Sears has reportedly rejected a US$4.4bn lifeline from chairman Eddie Lampert – with speculation now rife the US retailer is on a path to liquidation.
Lampert made the offer last week in a bid to save Sears and 50,000 jobs by buying the retailer out of bankruptcy through his ESL Investments hedge fund. At the same time Sears said it would close 80 stores by the end of March.
According to CNBC, Lampert’s offer was “deemed insufficient” with the deal short of covering the fees and vendor payments owed by the retailer, making it “administratively insolvent.”
The 126 year-old company, which also owns the Kmart brand, has just under 400 stores after it filed for bankruptcy in October and closed 142 stores. In the half year to August, the company made an operating loss of US$419m.
In early November, it announced it would close a further 40 stores. It then accepted a US$350m court-approved loan just ahead of bankruptcy hearing on its financing arrangements.
Neil Saunders, managing director of GlobalData Retail, says the retailer is “now at the end of its long road to collapse.”
“Its recent journey to this point has been characterised by incredibly poor strategic decisions, chronic underinvestment, and continuous financial machinations designed to keep the company afloat. All of this impacted trading, which has remained dire, making Sears more like a patient in a coma than a fully functioning retailer.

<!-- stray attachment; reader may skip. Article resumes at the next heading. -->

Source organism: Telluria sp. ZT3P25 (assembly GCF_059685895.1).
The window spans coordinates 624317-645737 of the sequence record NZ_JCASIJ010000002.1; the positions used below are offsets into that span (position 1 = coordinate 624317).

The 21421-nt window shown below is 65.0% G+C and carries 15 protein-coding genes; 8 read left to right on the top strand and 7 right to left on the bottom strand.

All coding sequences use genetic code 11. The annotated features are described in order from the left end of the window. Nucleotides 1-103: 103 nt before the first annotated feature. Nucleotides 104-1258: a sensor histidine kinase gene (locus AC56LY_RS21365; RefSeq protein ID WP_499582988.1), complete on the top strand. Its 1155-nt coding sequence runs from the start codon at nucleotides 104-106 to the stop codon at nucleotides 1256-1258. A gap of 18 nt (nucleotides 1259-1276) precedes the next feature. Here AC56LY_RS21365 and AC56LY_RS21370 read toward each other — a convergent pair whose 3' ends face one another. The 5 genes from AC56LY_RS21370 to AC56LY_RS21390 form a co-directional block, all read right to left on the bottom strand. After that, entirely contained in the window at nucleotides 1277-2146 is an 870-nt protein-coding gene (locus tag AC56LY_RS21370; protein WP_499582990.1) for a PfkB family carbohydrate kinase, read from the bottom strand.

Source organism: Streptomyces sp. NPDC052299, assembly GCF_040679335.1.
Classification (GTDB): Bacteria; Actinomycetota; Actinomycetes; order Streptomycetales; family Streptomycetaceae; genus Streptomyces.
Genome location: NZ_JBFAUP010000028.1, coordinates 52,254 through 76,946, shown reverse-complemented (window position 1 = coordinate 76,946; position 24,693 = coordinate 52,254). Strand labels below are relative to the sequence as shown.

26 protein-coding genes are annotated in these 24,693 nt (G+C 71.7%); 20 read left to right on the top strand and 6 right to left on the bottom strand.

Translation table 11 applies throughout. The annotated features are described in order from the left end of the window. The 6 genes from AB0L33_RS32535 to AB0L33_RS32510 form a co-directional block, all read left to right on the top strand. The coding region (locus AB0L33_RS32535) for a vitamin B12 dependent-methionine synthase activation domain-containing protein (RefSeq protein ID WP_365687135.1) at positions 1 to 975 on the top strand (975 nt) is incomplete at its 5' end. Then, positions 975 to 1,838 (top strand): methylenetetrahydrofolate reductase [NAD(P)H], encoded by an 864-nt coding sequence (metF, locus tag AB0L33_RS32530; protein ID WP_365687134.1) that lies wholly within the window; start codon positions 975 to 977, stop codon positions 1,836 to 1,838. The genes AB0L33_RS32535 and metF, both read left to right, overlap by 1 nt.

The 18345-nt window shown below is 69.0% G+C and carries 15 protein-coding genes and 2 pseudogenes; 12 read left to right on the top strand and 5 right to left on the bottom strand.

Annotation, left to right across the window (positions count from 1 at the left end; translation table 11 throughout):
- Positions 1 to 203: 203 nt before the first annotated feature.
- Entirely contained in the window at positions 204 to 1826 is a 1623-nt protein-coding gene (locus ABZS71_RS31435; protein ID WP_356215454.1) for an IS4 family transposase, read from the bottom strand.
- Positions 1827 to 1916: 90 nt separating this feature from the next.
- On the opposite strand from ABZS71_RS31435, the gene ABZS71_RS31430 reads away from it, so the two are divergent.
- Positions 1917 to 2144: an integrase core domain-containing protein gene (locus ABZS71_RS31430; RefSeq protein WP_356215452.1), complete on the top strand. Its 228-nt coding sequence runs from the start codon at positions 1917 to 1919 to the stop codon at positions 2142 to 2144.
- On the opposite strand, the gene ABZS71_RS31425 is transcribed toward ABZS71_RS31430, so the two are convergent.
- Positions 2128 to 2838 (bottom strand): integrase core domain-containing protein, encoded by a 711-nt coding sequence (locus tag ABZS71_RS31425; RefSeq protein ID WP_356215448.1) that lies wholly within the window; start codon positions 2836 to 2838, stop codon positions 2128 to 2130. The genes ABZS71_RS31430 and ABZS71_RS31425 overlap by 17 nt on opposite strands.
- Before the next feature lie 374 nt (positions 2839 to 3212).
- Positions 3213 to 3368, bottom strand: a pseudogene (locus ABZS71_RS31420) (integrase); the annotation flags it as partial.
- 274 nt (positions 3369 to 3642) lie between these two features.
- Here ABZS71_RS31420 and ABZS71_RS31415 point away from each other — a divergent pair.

“While Eddie Lampert has worked hard to rescue the remains of his empire, there is simply not enough financial firepower left in the company to persuade investors of his bid. Indeed, the terms of the deal put forward by Lampert would only likely delay the inevitable and make it far more difficult for creditors to extract their money. Moreover, his track record in putting the company on a sound financial footing has been less than impressive, and we believe this has undermined his credibility with stakeholders.”
Saunders adds: “Our data from the holiday period show that overall customer usage of both Sears and Kmart has fallen, and perceptions of both brands are sharply down on last year’s low scores. In essence, there is simply very little equity left in the brand.
“Overall, Sears will now act as a case study in how not to run a retail operation. It also serves as an example that even the once most powerful and cutting edge of brands can easily fail in a retail environment where change and evolution are the order of the day.”
Neither ESL Investments nor Sears Holdings responded to requests for comment.